André Breton was an original member of the Dada group who went on to start and lead the Surrealist movement in 1924. In New York, Breton and his colleagues curated Surrealist exhibitions that introduced ideas of automatism and intuitive art making to the first Abstract Expressionists. He worked in various creative media, focusing on collage and printmaking as well as authoring several books. Breton innovated ways in which text and image could be united through chance association to create new, poetic word-image combinations. His ideas about accessing the unconscious and using symbols for self-expression served as a fundamental conceptual building block for New York artists in the 1940s.

Accomplishments

  • Breton was a major member of the Dada group and the founder of Surrealism. He was dedicated to avant-garde art-making and was known for his ability to unite disparate artists through printed matter and curatorial pursuits.
  • Breton drafted the Surrealist Manifesto in 1924, declaring Surrealism as "pure psychic automatism," deeply affecting the methodology and origins of future movements, such as Abstract Expressionism.
  • One of Breton's fundamental beliefs was in art as an anti-war protest, which he postulated during the First World War. This notion re-gained potency during and after World War II, when the early Abstract Expressionist artists were creating works to demonstrate their outrage at the atrocities happening in Europe.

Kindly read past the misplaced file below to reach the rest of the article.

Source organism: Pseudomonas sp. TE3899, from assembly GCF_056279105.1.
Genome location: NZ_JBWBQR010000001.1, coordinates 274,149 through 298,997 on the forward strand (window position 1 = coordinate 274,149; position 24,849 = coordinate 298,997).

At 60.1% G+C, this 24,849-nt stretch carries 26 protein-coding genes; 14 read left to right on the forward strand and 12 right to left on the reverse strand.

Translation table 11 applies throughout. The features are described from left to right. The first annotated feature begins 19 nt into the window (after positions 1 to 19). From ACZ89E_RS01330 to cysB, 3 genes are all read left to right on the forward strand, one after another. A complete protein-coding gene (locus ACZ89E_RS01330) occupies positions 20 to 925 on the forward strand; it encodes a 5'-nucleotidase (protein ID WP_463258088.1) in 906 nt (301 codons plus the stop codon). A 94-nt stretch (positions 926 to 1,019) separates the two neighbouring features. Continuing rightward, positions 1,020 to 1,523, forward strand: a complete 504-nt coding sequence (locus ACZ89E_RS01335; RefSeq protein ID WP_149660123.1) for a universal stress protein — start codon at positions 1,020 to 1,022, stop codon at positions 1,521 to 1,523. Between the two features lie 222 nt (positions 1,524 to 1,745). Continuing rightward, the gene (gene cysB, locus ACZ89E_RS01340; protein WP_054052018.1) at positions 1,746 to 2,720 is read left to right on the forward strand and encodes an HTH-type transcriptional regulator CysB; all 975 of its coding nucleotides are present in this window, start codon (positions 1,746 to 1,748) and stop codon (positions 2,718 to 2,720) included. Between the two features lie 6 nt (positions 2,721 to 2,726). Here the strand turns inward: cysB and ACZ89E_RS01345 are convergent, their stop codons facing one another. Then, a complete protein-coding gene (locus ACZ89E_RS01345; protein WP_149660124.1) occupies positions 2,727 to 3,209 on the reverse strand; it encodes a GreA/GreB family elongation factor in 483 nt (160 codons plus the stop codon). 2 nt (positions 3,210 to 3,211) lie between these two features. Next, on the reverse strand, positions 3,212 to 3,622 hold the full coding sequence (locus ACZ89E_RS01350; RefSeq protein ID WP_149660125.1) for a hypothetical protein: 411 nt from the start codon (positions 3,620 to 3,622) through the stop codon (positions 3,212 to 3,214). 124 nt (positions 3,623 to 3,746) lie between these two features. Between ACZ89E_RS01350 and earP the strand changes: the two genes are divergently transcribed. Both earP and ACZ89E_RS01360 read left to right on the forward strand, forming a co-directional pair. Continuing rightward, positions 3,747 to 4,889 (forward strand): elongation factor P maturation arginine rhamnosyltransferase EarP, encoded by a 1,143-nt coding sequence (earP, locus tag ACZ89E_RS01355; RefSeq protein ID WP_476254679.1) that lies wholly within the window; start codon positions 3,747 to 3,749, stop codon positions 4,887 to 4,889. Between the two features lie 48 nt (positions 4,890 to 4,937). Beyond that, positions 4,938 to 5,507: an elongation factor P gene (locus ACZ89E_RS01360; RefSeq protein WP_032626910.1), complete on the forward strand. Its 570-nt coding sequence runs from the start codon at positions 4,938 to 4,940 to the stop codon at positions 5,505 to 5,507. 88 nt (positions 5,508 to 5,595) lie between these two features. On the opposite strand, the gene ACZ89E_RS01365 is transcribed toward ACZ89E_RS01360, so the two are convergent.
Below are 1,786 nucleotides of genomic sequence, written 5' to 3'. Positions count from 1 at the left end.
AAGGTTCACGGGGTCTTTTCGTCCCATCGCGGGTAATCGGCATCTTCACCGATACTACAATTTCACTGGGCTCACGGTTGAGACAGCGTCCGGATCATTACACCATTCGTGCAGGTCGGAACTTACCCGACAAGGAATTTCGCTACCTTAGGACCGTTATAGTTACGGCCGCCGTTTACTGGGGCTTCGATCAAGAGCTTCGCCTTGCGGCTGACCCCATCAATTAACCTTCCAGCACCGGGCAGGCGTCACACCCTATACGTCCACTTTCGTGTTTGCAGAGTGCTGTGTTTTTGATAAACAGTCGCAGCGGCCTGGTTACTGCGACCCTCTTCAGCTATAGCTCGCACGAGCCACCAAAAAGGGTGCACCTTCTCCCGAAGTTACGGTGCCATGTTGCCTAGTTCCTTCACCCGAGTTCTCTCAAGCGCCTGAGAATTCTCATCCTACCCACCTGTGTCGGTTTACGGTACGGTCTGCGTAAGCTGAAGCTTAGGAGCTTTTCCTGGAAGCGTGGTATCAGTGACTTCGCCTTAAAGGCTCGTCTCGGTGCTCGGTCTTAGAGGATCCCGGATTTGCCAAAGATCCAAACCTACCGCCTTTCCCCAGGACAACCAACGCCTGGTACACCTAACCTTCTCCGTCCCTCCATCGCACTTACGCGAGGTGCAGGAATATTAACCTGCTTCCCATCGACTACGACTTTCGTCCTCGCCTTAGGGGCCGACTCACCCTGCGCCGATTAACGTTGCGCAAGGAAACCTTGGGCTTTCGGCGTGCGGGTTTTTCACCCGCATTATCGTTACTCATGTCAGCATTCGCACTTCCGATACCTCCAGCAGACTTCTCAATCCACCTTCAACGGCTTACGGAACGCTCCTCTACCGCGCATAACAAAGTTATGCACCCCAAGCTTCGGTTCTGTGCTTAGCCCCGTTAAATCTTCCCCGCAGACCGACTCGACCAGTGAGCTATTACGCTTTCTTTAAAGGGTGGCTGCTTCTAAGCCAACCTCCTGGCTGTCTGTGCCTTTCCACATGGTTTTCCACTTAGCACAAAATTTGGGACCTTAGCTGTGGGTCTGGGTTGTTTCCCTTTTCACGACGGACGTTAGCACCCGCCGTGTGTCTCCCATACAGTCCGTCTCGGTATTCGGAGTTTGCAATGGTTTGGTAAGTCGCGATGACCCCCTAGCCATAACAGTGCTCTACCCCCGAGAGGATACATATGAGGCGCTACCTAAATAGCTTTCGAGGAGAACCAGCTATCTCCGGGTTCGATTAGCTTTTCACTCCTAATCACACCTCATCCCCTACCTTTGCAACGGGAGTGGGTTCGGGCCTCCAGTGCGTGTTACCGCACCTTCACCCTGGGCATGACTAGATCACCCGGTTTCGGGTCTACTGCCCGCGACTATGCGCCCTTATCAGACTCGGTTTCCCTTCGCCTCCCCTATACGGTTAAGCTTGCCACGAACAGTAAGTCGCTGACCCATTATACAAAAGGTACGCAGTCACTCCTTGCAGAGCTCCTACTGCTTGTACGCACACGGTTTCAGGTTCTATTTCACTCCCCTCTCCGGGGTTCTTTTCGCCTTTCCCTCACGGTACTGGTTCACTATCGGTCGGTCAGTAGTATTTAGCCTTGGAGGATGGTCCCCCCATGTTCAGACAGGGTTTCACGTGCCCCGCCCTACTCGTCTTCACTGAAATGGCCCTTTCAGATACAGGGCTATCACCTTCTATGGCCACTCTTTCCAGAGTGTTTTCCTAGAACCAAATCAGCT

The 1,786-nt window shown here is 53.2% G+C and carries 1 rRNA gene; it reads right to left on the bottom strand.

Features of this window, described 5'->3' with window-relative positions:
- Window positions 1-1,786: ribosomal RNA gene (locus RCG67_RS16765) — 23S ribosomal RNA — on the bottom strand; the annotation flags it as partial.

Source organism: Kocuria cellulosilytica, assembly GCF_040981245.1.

Biography of André Breton

André Breton Photo

André Breton was born in a small village, although his family relocated to a Parisian suburb soon after. He excelled in school and developed literary interests quite early. Breton read the French Decadents, such as Charles Baudelaire, J.K. Huysmans, Stephane Mallarme, and the German Romantic writers, all of whom informed his early thoughts on avant-gardism. By 1912, Breton had a cultivated knowledge of Contemporary art and begun to study Anarchism as a political movement. While he loved the French Decadent artists, such as Gustave Moreau, he began to separate himself from their belief in "art for art's sake," in favor of art that appealed to the masses.



Progression of Art

Date Unknown

Egg in the church or The Snake

Egg in the church or The Snake is an example of photographic collage that was popularized by Surrealists like Breton and Man Ray. Typical of Breton, the title is both symbolic and enigmatic and its subject matter is cryptic and dream-like. It exemplifies the Surrealist interest in the female body as form, as well as an interest in themes concerning sexuality and religion, as elucidated by Georges Bataille. Bataille's text dealt, in part, with Christianity's repression of desire. Breton and his colleagues aspired to reduce all sexual repressions to symbols and language that would serve freedom of expression.

Collage on Paper - Musée d'Ixelles